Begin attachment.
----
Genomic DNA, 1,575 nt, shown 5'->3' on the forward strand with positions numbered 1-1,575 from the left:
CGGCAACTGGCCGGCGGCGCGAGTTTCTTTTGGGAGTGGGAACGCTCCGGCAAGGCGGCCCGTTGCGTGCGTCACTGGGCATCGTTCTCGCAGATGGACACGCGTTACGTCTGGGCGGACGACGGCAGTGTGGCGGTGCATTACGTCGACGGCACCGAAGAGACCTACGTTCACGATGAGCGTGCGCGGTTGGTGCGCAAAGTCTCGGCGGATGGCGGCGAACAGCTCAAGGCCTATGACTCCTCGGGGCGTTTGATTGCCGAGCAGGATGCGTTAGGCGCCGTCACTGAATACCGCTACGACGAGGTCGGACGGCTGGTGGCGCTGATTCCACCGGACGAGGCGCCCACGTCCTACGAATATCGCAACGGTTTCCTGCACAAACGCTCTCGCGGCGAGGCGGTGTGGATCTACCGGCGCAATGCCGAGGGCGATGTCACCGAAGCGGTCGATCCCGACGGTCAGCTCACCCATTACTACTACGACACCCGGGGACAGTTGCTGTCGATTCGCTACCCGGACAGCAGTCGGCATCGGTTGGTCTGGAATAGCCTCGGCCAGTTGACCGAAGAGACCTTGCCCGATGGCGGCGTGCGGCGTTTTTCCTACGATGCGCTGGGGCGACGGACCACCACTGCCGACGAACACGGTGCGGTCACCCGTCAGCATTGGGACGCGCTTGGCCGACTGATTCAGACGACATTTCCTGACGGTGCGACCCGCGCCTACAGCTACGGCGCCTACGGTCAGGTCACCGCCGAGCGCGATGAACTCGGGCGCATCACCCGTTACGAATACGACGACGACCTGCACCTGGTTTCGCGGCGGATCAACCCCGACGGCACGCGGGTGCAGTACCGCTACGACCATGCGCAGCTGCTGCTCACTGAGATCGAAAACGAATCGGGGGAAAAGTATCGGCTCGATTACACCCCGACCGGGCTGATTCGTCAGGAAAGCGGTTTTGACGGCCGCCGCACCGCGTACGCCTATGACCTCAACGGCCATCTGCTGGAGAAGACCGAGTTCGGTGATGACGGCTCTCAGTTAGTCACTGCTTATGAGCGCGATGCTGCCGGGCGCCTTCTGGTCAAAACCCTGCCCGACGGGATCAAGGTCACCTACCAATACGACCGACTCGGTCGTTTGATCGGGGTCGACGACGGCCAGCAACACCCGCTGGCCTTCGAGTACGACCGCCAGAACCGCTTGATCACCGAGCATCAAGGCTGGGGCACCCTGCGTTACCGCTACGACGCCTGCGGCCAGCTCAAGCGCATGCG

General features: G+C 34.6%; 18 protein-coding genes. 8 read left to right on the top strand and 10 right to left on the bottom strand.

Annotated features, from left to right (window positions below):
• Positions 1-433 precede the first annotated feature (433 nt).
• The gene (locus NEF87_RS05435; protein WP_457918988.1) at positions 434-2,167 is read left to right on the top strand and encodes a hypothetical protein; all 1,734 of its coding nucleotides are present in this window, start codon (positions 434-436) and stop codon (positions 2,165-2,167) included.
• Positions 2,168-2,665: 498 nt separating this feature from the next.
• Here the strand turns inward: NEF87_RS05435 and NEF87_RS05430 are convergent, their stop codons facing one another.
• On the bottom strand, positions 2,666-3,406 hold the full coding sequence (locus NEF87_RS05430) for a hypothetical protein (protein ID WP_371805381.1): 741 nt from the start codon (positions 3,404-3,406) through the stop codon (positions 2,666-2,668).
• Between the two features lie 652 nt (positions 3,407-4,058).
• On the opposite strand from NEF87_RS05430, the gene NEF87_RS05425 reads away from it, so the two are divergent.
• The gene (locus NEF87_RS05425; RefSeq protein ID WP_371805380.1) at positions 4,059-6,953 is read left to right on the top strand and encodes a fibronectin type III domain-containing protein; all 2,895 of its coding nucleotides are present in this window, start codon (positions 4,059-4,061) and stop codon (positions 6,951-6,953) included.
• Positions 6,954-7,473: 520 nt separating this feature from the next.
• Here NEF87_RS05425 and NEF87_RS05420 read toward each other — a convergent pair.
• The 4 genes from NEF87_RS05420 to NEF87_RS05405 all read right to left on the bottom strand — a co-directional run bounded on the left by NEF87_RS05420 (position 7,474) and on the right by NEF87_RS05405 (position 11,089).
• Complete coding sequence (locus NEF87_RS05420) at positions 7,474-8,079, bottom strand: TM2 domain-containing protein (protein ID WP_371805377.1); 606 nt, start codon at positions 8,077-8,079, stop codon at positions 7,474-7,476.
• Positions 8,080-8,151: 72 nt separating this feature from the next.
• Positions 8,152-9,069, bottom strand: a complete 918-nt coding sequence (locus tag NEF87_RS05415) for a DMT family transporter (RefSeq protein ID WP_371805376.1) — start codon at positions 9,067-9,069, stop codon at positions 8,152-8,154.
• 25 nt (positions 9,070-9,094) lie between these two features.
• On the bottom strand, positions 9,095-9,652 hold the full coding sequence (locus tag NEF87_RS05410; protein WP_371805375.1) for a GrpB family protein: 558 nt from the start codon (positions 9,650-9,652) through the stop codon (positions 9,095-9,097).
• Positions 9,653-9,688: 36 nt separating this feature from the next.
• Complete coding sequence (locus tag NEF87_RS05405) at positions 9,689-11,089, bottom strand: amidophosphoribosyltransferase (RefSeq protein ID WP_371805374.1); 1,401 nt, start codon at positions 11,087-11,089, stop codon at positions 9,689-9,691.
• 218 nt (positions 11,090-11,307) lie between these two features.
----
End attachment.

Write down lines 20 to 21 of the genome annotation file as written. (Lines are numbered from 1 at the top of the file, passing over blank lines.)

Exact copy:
• On the bottom strand, positions 9,095-9,652 hold the full coding sequence (locus tag NEF87_RS05410; protein WP_371805375.1) for a GrpB family protein: 558 nt from the start codon (positions 9,650-9,652) through the stop codon (positions 9,095-9,097).
• Positions 9,653-9,688: 36 nt separating this feature from the next.